This comic also references the common problem of audio playing through the wrong device when Bluetooth is activated.

The title text is another misdirection joke because while the first part of the sentence is true (Bluetooth was indeed named after a tenth-century Viking king), it goes on to make the silly claim that King Harald himself developed a wireless charging standard. This is a reference to the Qi wireless power transfer standard that, like Bluetooth, is a well-branded industry standard with a catchy name and wide adoption that also does not work quite as well as promised even 10 years after its first release. (It could also be a reference to Medieval Vikings charging into battle, which is, by most accounts, usually a fairly wireless affair (assuming one discounts chainmail armor). In this case, the standard could be a pun as a standard also denotes a royal or military flag.)

Specifically, the Viking king referenced in the title text, Harald “Bluetooth” Gormsson, usually called Harald Bluetooth, was a ruler of Denmark and Norway who died in 985 or 986. Jim Kardach of Intel named the Bluetooth protocol after him, apparently as he united the various Norse tribes of Denmark into a single kingdom just as Bluetooth unites communication protocols. The Bluetooth logo unites the two Norse runes corresponding to "H" and "B" for Harald Bluetooth.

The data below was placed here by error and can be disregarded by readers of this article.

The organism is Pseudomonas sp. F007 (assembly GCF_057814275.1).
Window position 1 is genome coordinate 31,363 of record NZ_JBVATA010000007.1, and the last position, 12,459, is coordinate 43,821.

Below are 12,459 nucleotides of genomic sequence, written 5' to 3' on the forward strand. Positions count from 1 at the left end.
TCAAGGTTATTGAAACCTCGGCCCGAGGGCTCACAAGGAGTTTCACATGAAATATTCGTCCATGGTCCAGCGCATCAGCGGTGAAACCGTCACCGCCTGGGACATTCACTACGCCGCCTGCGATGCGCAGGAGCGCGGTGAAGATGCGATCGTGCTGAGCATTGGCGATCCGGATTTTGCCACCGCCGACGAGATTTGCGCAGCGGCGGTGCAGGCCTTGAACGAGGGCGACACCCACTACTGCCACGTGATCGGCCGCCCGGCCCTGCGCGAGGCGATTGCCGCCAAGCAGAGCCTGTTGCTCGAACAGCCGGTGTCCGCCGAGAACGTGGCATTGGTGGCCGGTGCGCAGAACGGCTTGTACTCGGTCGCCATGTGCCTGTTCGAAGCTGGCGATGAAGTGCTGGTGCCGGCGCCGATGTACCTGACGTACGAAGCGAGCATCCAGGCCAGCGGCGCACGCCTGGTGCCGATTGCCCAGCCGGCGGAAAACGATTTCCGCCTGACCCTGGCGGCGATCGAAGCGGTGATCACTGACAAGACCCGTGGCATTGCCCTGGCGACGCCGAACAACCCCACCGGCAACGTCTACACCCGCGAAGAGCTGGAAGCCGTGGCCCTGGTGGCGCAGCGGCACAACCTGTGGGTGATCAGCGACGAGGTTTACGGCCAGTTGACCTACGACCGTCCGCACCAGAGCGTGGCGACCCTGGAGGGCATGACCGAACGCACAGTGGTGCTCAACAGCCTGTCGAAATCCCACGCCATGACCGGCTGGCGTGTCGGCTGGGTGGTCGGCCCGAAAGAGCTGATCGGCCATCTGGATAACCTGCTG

[Cueball and White Hat are talking, Cueball is holding a cell phone and wireless headphones.]
Cueball: I haven’t used a wireless/bluetooth thingy in like ten years. Is audio stuff still a nightmare?
White Hat: Nah, it’s great now.
[Zoom in on White Hat, Cueball is off-screen.]
White Hat: You tap devices together twice to link them and they flash in sync. (It pairs using accelerometer timing and sound.) Tap them three times to disconnect.
White Hat: You can pair multiple inputs and outputs and it handles it smoothly.
Cueball (off screen): Nice!
White Hat: It just works. Sound comes from where you expect.
Cueball (off screen): Wonderful.
[Zoom out to White Hat and Cueball facing each other.]
White Hat: Haha, just kidding, it’s a nightmare.
Cueball: Noooooo!
White Hat: When I connect to my car, music starts blasting from my headphones while the car repeatedly plays a “New connection!” chime.
Cueball: This is not what Josiah Bluetooth intended!


Though it has been around since 2001, Bluetooth has been a well known technology for use with wireless speakers and headphones since smartphones became popular in the early 2010s.